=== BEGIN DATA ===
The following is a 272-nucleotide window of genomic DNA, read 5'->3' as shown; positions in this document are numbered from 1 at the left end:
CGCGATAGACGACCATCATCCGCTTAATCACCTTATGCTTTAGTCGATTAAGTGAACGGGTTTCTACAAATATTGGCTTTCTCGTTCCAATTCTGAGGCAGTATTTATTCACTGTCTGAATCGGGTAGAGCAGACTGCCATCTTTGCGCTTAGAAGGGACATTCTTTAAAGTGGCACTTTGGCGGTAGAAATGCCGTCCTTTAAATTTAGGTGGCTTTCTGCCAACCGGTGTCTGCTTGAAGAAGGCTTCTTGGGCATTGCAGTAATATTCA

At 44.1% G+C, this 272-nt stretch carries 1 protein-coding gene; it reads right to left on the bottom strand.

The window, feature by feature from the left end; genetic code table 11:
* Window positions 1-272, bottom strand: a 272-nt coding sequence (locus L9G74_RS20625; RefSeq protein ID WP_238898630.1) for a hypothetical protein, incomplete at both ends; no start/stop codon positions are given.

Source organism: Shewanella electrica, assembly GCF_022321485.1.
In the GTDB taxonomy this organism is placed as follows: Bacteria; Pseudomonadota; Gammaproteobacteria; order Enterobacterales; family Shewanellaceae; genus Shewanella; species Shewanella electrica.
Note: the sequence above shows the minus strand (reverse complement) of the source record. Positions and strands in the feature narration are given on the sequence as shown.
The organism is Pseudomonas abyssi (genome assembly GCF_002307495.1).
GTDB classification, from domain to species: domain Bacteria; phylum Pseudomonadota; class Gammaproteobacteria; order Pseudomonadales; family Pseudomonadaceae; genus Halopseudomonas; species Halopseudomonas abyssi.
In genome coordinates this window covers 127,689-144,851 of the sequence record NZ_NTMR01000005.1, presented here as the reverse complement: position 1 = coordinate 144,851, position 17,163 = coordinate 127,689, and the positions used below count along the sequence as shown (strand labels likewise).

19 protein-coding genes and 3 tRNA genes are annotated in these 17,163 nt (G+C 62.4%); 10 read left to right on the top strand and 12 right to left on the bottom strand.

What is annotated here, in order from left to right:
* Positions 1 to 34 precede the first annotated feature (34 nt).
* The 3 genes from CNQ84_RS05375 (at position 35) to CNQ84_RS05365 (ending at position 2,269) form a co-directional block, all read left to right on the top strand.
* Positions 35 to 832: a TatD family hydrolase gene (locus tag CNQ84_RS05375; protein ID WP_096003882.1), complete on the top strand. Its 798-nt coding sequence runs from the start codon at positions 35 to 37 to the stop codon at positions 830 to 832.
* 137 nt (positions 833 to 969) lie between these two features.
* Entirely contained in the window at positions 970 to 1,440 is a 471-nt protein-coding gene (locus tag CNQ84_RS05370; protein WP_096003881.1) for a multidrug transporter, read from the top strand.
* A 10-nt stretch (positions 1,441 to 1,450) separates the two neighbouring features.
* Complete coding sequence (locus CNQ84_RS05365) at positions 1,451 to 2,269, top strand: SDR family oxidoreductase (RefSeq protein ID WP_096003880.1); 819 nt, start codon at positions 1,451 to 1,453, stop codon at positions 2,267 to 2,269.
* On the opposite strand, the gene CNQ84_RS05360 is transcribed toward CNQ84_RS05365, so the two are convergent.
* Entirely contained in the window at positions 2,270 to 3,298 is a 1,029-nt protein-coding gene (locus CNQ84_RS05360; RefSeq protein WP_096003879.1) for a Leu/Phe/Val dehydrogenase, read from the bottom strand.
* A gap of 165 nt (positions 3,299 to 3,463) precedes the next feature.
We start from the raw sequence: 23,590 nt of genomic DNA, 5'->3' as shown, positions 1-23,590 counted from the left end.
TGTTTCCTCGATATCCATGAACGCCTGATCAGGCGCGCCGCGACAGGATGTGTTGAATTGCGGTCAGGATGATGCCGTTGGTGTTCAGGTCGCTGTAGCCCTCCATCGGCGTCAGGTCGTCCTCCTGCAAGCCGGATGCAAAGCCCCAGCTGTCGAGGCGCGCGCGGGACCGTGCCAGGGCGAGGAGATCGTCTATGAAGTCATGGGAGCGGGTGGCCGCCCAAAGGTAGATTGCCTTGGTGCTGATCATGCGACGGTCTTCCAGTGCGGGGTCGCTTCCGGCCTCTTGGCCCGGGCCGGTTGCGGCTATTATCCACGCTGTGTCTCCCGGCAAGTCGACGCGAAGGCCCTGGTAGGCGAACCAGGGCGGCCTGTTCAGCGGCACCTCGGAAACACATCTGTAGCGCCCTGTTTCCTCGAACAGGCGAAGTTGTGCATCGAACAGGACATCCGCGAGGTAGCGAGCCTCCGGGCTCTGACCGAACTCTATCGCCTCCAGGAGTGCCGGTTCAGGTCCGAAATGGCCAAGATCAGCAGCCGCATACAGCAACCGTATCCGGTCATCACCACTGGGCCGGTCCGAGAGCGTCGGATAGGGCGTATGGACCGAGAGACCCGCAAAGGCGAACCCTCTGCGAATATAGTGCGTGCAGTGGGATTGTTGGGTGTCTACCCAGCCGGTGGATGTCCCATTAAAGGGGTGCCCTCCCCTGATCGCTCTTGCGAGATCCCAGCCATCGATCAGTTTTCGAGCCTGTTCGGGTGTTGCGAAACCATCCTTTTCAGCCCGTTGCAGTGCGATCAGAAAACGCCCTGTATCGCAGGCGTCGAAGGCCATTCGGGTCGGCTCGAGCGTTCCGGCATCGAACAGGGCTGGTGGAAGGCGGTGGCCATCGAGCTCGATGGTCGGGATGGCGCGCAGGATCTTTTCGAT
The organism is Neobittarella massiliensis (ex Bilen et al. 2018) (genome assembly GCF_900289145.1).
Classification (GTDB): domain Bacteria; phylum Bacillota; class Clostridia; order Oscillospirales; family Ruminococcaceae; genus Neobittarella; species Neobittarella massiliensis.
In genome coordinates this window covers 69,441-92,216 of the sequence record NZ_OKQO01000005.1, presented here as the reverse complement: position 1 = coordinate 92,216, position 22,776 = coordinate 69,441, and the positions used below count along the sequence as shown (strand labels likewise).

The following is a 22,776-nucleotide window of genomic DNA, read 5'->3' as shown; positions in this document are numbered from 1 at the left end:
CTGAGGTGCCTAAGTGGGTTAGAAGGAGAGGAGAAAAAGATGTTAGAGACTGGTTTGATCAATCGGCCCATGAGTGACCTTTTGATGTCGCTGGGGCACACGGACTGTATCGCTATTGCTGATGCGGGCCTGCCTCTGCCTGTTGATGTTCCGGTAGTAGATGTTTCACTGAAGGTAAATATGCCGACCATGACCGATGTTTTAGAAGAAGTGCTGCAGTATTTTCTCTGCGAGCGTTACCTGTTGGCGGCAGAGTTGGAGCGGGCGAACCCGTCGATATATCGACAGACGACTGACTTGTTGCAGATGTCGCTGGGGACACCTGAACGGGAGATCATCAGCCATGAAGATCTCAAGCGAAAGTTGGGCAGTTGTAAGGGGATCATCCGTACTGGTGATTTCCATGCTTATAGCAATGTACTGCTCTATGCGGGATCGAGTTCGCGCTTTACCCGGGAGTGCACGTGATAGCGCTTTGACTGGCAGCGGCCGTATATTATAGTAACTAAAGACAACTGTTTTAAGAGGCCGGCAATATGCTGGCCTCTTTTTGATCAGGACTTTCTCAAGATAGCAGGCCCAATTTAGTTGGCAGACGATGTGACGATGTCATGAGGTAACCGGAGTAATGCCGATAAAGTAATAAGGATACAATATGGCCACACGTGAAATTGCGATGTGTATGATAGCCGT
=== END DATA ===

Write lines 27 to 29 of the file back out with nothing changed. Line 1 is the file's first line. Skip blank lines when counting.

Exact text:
Classification (GTDB): domain Bacteria; phylum Bacillota; class Clostridia; order Oscillospirales; family Ruminococcaceae; genus Neobittarella; species Neobittarella massiliensis.
In genome coordinates this window covers 69,441-92,216 of the sequence record NZ_OKQO01000005.1, presented here as the reverse complement: position 1 = coordinate 92,216, position 22,776 = coordinate 69,441, and the positions used below count along the sequence as shown (strand labels likewise).

The following is a 22,776-nucleotide window of genomic DNA, read 5'->3' as shown; positions in this document are numbered from 1 at the left end: